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The Monomyth of the Villain

Villains are not born; they are made. Their journeys follow a common blueprint.

Key points

  • The "Monomyth of the Villain" refers to the common blueprint of development that is characteristic of villains in real life and in storytelling.
  • Villains are damaged people unable to grow or learn from their pain, and they project this pain onto others.
  • Villains can have extreme narcissism that prevents them from seeing themselves and their behavior with any moral objectivity or clarity.
  • Villains are entrenched at a low level of maturity and development, unable to grow and evolve into healthy adults.
Z. Krupinski, used with permission.
Source: Z. Krupinski, used with permission.

Human history has been debased by the recurring tragic pattern of villainous leaders rising to power and committing massive atrocities. Vladimir Putin is the most recent example, but other notable villains include Adolf Hitler, Pol Pot, Joseph Stalin, and Leopold II of Belgium, among many others. Fictional villains include Darth Vader, Lord Voldemort, The Joker, and more.

None of these villains starts out “bad.” They are ordinary people at first and evolve into their villainous identity. Their development follows a common pattern, a common set of stages that transform them from an ordinary person into a villain.

Borrowing from Joseph Campbell’s iconic hero monomyth, I call this pattern the monomyth of the villain. This monomyth describes the common blueprint of development that is characteristic of villains in real life and in storytelling.

Similarity Between the Hero Monomyth and the Villain Monomyth

We tend to believe, and want to believe, that a huge chasm exists between heroes who represent the best of human nature and villains who represent the worst. But studies show that heroes and villains share many traits in common. They can both be intelligent, strong, brave, resilient, inspiring, and charismatic. As such, it can be difficult for the average person to distinguish a heroic leader from a villainous leader.

The blurry line between heroism and villainy is demonstrated in the phrase, “One man’s terrorist is another man’s freedom fighter.” Plenty of good Russian people currently support Vladimir Putin, and plenty of decent Germans supported Hitler in the 1930s and 40s.

Why? Because villains can be effective in persuading followers that they are heroes.

Campbell’s monomyth of the hero refers to the observation that all hero stories can be distilled into one single hero story. All great heroes, in real life and in fiction, pass through a series of stages:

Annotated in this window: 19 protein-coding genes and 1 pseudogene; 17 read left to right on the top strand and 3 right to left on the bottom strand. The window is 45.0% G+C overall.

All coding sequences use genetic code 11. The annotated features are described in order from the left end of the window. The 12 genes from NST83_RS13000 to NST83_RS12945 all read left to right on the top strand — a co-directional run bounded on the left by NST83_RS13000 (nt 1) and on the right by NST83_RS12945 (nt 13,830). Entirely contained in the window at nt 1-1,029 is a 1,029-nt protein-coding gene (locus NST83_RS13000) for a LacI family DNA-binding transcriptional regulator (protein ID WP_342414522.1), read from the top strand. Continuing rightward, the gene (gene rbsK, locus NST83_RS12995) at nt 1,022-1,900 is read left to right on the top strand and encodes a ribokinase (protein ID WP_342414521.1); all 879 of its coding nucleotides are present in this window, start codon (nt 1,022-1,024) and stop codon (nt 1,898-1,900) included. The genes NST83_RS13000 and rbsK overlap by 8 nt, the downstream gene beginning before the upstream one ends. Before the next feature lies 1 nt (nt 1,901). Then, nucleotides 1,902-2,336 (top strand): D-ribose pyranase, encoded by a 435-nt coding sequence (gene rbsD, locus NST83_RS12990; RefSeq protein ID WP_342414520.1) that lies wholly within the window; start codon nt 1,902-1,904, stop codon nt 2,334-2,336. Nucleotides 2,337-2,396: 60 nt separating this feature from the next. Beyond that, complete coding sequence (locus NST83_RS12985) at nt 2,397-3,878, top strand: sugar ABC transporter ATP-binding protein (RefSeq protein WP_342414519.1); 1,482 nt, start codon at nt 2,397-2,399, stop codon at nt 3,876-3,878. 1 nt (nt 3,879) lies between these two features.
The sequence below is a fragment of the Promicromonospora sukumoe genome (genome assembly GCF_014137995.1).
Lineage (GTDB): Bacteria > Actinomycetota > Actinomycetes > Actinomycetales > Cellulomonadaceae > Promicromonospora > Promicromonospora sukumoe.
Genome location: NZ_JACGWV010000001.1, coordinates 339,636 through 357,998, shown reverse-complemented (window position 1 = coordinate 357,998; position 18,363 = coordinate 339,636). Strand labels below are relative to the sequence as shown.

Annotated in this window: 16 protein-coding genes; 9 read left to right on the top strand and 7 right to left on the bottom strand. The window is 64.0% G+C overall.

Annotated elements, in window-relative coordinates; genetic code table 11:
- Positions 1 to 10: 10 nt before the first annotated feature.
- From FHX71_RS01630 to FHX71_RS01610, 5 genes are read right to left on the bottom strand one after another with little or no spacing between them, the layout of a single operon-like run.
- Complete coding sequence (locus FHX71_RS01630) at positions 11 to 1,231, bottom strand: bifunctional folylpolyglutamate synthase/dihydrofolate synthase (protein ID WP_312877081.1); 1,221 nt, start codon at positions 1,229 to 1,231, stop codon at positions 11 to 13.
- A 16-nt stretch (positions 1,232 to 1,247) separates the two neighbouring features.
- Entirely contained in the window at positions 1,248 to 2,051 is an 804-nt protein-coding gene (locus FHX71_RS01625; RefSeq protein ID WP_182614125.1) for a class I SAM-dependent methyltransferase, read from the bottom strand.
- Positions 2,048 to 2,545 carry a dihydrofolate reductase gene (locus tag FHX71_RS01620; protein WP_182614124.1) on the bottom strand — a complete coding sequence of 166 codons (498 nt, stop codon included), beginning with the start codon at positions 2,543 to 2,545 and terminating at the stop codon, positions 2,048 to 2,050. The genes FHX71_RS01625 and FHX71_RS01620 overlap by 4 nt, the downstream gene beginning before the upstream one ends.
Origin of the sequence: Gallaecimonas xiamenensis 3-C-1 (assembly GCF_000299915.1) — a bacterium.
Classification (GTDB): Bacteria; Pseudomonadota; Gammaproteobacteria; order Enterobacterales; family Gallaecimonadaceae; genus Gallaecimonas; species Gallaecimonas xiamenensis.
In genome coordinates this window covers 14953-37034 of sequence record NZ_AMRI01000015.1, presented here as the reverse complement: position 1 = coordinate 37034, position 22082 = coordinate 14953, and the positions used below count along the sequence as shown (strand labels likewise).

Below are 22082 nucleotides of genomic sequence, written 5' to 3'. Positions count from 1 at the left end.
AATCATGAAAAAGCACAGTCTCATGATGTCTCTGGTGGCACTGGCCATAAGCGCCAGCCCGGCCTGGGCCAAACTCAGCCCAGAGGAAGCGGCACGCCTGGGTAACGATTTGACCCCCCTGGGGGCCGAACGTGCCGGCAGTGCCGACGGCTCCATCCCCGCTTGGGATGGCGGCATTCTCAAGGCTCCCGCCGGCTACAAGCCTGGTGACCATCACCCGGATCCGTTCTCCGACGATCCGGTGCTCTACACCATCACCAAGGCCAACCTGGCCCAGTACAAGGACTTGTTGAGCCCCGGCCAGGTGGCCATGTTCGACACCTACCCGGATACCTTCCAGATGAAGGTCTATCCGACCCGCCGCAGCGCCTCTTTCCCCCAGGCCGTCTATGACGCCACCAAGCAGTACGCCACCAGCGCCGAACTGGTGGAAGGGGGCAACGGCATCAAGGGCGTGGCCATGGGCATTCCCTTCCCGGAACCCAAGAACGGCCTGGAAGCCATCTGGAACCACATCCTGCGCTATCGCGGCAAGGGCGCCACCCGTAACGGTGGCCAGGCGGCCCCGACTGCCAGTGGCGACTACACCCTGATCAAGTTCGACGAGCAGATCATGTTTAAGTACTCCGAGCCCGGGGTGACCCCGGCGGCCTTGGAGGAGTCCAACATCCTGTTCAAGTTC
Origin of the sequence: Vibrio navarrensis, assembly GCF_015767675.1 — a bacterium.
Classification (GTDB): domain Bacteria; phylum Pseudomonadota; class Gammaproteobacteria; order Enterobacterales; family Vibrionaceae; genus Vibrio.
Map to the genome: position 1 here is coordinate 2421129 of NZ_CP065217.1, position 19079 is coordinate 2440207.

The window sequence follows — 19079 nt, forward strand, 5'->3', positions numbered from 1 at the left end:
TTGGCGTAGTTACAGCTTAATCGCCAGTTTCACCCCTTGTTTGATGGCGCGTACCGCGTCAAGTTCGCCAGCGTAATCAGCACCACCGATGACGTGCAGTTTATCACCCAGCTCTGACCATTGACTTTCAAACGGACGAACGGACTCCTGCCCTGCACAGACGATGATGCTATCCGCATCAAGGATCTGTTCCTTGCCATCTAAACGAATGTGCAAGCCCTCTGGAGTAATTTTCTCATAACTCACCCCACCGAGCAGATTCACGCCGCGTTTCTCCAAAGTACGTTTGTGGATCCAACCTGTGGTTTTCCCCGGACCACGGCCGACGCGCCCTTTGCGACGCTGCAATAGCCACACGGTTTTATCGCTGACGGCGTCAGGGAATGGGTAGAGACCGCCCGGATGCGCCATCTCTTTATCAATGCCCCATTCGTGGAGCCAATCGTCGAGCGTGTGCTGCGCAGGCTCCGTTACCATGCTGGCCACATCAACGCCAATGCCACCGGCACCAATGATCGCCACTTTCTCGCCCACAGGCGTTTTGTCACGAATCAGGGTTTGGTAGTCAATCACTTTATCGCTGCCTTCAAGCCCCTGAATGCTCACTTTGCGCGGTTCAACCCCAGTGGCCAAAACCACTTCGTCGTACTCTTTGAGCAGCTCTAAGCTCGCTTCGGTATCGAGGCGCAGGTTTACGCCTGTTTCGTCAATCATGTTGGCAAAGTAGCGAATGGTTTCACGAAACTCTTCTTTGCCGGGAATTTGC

• The hero lives in an “ordinary world” that is safe and familiar.
  • Something happens that hurls the hero into the “special world” that is dangerous and unfamiliar.
  • In this second world, the hero takes on a mission or a quest of some sort — to survive, to acquire something, to achieve a goal, or simply to get back home.
  • The hero is always wounded in some way, or missing an important inner quality that thwarts the growth needed to accomplish their goal.
  • The hero’s missing quality can be healing, humility, confidence, courage, empathy, resilience, resourcefulness, or some truth about themselves or the world.
  • The hero encounters villains, obstacles, and setbacks.
  • The hero undergoes terrible suffering.
  • The hero receives help and guidance from wise allies and mentors.
  • During a crucial moment, the hero is tested to their limits, discovers the quality they are missing, and uses it to accomplish their mission.
  • The hero is now “the master of both worlds” — the original familiar world and the new world.
  • Transformed into their best self, the hero returns home and shares what they have learned with others.

Villains, it turns out, undergo several of these same stages. They, too, must leave the comforts of home to venture out into dangerous worlds, often testing them and helping them build confidence and courage. Here are some basic commonalities:

  • Both heroes and villains believe they are on a mission to accomplish something of vital importance for themselves and for their larger communities.
  • Both heroes and villains encounter adversity in life and experience great suffering.
  • Both heroes and villains are missing an important inner quality that prevents them from accomplishing their goals.
  • Both heroes and villains receive help from allies and mentors.
  • Both heroes and villains attract followers, often due to their charisma.
  • Both heroes and villains, at the end of their journey, leave a lasting imprint on society.

Differences Between the Hero Monomyth and the Villain Monomyth

Here are some of the striking differences between the hero and villain monomyths:

  • Whereas heroes become aware that they are wounded or missing an important inner quality, villains seem unable or unwilling to recognize that they have any major personal deficiency.
  • Whereas heroes are influenced by good, wise mentors, villains are swayed by dark, immoral mentors.
  • Whereas heroes resist the hero label and are humbled by their journey, villains lack humility and view themselves as heroes on a noble mission.